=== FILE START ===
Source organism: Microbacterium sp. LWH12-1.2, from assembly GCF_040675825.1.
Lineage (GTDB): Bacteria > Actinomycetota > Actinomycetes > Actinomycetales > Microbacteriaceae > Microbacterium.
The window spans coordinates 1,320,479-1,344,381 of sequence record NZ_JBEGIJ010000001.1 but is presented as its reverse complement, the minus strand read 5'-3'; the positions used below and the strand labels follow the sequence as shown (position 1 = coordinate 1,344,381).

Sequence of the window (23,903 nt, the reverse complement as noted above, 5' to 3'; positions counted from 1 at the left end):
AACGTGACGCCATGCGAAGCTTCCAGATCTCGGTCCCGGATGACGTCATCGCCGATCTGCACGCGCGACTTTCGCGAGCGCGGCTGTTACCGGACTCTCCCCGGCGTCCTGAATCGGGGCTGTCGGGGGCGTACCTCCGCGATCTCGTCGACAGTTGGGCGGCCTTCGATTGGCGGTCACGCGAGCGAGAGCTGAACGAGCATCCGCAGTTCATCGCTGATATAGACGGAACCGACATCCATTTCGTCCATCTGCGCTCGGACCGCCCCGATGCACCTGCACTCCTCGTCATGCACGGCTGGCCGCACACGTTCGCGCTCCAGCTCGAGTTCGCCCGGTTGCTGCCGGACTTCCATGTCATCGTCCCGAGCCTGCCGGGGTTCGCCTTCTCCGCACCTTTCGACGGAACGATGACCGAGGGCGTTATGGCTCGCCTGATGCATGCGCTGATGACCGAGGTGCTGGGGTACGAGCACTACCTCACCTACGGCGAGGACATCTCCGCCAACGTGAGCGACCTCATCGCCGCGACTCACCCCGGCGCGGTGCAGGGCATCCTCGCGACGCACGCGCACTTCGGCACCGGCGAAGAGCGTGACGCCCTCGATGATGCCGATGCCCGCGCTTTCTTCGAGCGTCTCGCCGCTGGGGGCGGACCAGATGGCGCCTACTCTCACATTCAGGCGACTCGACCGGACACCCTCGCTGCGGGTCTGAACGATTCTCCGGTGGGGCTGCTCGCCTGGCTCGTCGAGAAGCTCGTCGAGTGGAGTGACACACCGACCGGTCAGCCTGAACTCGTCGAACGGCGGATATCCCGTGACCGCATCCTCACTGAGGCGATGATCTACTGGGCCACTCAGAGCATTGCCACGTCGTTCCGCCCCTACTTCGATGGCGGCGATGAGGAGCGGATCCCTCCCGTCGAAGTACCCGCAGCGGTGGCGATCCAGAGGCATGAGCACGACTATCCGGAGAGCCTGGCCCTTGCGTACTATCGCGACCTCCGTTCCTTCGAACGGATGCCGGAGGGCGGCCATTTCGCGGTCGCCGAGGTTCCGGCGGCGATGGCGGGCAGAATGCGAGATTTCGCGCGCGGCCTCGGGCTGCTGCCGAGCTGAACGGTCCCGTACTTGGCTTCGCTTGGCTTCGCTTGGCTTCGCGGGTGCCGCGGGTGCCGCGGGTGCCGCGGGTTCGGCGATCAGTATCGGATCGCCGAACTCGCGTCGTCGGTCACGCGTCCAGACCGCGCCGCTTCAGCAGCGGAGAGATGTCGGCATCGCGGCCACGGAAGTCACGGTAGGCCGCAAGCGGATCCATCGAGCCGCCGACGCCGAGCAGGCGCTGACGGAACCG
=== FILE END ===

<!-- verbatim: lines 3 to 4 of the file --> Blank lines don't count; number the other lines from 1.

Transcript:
The window spans coordinates 1,320,479-1,344,381 of sequence record NZ_JBEGIJ010000001.1 but is presented as its reverse complement, the minus strand read 5'-3'; the positions used below and the strand labels follow the sequence as shown (position 1 = coordinate 1,344,381).

Sequence of the window (23,903 nt, the reverse complement as noted above, 5' to 3'; positions counted from 1 at the left end):